Famous or Infamous?

TreeAs I was looking over my paternal and maternal trees, I remember thinking that I must be doing something wrong. It seems that I kept finding more and more “Famous” people and I am sure that couldn’t be correct. There seemed to be too many of them, especially coming from such common people. I realized that I should ask other Genealogists about this. I contacted three of my Ancestry friends and two of them stated they had only found one person that was well known in all of their trees. Another friend hadn’t found any. At this point, I thought maybe I should start all over again. I must have made a mistake of some kind. I decided to sleep on it before I did anything that drastic. When I awoke the next day I was determined to search my trees to see if I could find anything unusual in them.

I spent the next few days carefully tracing each famous person back as far as I could. I wrote down the dates and places and this is where my revelation became clear. Each of these persons was directly descended from an Ancestor who came to the New World between 1607 and 1655. This would make my immigrant ancestors my 8th or 9th Great Grandparents.

I then did some research and verified that in 1607 there was only one established town, Jamestown, in map of the colonieswhat is now Virginia. By 1620 Plymouth Mass. was founded. As more people arrived they began to spread out along the eastern coastline. By 1630 there was a whopping 4,646 people living here. By 1650 there were 26,634 inhabitants. That is equal to the population in Kingman AZ or Spring Valley NY. This meant there weren’t a lot of people to choose from if you wanted to get married. As our country grew more people came and intermarried with those who were already here.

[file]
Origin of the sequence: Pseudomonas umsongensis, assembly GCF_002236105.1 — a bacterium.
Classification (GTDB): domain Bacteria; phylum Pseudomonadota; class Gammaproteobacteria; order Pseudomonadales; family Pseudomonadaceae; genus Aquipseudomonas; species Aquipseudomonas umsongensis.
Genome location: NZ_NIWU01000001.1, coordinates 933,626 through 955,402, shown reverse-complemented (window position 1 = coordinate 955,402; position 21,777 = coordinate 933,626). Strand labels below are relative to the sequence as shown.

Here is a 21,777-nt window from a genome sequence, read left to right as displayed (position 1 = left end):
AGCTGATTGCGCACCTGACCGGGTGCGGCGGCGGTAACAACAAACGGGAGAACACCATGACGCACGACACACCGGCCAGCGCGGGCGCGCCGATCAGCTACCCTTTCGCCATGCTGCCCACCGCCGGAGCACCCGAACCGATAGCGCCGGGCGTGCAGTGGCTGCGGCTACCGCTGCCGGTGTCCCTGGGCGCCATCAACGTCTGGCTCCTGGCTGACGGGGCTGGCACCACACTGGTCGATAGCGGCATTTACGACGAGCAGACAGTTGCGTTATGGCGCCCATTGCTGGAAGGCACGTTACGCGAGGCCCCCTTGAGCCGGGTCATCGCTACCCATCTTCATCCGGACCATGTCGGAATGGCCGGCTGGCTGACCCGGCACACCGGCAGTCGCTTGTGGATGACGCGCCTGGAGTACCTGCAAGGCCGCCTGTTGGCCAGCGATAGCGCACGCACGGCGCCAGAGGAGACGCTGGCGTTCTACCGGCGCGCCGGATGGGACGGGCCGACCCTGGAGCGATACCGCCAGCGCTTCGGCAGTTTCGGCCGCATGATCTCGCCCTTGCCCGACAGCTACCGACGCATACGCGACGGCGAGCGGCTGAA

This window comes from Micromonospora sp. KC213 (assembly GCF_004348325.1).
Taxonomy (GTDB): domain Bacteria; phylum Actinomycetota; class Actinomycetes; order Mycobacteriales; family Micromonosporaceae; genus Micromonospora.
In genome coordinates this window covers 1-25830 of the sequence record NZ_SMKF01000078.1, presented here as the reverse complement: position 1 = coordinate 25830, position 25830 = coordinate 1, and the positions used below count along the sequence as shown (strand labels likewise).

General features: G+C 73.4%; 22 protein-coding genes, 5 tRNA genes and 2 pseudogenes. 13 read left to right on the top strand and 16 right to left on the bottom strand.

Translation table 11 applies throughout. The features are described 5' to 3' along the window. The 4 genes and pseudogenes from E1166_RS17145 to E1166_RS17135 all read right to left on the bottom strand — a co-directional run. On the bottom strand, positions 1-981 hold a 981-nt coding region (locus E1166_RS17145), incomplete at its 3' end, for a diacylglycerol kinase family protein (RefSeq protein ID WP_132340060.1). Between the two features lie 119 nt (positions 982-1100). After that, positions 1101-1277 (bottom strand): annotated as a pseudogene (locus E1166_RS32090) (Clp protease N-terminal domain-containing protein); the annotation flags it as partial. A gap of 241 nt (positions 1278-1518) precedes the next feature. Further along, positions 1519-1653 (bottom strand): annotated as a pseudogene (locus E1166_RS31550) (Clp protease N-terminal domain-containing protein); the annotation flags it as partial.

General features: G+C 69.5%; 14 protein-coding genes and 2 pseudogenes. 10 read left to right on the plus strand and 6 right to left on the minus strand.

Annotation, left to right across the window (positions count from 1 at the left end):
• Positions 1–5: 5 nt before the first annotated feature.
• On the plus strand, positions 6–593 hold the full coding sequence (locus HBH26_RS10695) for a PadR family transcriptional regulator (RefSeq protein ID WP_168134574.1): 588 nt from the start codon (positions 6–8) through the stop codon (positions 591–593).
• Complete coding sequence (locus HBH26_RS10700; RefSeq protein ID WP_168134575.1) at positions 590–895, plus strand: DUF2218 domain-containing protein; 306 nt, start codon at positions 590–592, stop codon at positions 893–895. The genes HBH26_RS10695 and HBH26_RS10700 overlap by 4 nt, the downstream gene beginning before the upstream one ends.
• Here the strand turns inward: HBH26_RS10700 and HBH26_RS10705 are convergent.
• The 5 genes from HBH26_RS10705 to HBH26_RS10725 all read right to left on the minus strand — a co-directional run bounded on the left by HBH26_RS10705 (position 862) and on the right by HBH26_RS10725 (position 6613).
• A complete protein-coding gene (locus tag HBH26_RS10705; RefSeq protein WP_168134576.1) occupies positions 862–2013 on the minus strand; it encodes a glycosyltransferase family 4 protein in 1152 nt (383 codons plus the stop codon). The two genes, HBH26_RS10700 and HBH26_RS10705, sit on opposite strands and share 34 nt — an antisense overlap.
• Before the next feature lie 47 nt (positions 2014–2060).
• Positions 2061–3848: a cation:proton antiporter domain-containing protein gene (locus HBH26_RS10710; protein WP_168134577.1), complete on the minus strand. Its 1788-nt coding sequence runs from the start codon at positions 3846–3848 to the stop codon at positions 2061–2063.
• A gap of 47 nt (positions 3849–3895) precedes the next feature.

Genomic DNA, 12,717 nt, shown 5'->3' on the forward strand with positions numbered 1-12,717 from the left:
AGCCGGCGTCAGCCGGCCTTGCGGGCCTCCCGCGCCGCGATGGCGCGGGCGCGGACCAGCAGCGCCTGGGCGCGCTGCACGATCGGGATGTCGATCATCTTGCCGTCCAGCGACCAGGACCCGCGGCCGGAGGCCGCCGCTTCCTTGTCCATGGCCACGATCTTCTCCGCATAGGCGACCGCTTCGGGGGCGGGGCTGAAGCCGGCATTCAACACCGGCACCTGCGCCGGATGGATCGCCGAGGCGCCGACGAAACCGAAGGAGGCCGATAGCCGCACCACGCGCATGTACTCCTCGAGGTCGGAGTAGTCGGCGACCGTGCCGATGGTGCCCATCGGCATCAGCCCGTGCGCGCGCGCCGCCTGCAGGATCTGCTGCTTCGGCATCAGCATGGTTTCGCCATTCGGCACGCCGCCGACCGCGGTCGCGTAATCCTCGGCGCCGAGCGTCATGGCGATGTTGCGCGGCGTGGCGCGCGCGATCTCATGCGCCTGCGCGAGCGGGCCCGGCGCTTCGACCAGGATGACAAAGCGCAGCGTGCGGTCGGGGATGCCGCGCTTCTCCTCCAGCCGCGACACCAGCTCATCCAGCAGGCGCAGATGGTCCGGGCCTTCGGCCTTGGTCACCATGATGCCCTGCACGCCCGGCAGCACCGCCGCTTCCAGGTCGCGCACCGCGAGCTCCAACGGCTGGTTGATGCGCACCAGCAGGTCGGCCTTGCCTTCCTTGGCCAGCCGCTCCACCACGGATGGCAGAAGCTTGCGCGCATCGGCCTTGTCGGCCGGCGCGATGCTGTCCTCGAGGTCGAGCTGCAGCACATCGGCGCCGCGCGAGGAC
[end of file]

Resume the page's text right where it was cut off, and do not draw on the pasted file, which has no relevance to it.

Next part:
Because of the limited amount of people living here, and taking into consideration all of the Historic events that took place I discovered that yes, it is possible to have more than a couple of “Famous” persons in my trees!

Do you have any “Famous” or “Infamous” Ancestors? Tell me who they are!

 

I am a professional genealogist, writer, photographer, wife, mother, and grandma. I have two books available on Amazon.com: Your Family History: Doing It Right the First Time and Planning Your Genealogy Research Trip. You can also connect with me via Facebook or Twitter.

You Are Just Now Finding That Out?

Daniel Boone picI have a personal Facebook page for family only. Most of the family I have never met as I was raised about 1300 miles from them. Only 2 of the 150+ cousins are doing any kind of Genealogy research. So as I find new or interesting information on one of our Ancestors I post my findings on my page. In the last week, I discovered that Daniel Boone is my 1st cousin 8 times removed. I posted this along with his line to me and I got great responses. Except for one cousin. They made the following comment ”Why would this be a new find? Shouldn’t you have completed our Genealogy by now?”

I just shook my head and laughed. I have been searching my family roots for over 20 years now and I fully understand the effort and time it takes to thoroughly research each Ancestor. I know this cousin has no idea. I sent her a private message and told her the following.

Thank you for your response. Yes, I am just now finding this Man Standing At Beginning Of Winding Roadinformation on our cousin Daniel Boone. Researching Genealogy is not a short sprint, it is a never-ending journey. It can take weeks, months and in some cases years to find the correct ancestor and their documentation so they can be placed in the tree. Every person must have documentation otherwise it is guesswork and hoping that this ancestor is ours.